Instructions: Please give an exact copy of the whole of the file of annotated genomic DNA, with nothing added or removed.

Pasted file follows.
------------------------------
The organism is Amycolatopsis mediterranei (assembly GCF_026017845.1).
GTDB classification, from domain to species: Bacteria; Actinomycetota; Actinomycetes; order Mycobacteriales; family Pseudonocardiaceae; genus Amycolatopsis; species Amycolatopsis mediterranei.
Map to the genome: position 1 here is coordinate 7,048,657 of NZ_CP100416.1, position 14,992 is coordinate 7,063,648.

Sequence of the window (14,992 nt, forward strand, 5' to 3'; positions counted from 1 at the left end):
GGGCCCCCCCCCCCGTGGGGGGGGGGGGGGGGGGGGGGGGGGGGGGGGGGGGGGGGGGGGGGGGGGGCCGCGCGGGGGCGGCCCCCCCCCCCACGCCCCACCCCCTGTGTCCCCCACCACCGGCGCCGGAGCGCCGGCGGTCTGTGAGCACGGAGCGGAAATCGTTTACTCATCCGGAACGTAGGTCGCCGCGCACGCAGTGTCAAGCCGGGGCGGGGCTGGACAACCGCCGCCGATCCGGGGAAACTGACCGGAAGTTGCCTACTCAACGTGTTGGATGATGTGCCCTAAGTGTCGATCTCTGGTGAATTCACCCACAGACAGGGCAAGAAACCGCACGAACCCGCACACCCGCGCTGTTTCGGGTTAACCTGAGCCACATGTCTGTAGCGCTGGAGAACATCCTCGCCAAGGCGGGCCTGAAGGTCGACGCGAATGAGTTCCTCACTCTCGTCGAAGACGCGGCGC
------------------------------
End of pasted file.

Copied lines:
The organism is Amycolatopsis mediterranei (assembly GCF_026017845.1).
GTDB classification, from domain to species: Bacteria; Actinomycetota; Actinomycetes; order Mycobacteriales; family Pseudonocardiaceae; genus Amycolatopsis; species Amycolatopsis mediterranei.
Map to the genome: position 1 here is coordinate 7,048,657 of NZ_CP100416.1, position 14,992 is coordinate 7,063,648.

Sequence of the window (14,992 nt, forward strand, 5' to 3'; positions counted from 1 at the left end):
GGGCCCCCCCCCCCGTGGGGGGGGGGGGGGGGGGGGGGGGGGGGGGGGGGGGGGGGGGGGGGGGGGGCCGCGCGGGGGCGGCCCCCCCCCCCACGCCCCACCCCCTGTGTCCCCCACCACCGGCGCCGGAGCGCCGGCGGTCTGTGAGCACGGAGCGGAAATCGTTTACTCATCCGGAACGTAGGTCGCCGCGCACGCAGTGTCAAGCCGGGGCGGGGCTGGACAACCGCCGCCGATCCGGGGAAACTGACCGGAAGTTGCCTACTCAACGTGTTGGATGATGTGCCCTAAGTGTCGATCTCTGGTGAATTCACCCACAGACAGGGCAAGAAACCGCACGAACCCGCACACCCGCGCTGTTTCGGGTTAACCTGAGCCACATGTCTGTAGCGCTGGAGAACATCCTCGCCAAGGCGGGCCTGAAGGTCGACGCGAATGAGTTCCTCACTCTCGTCGAAGACGCGGCGC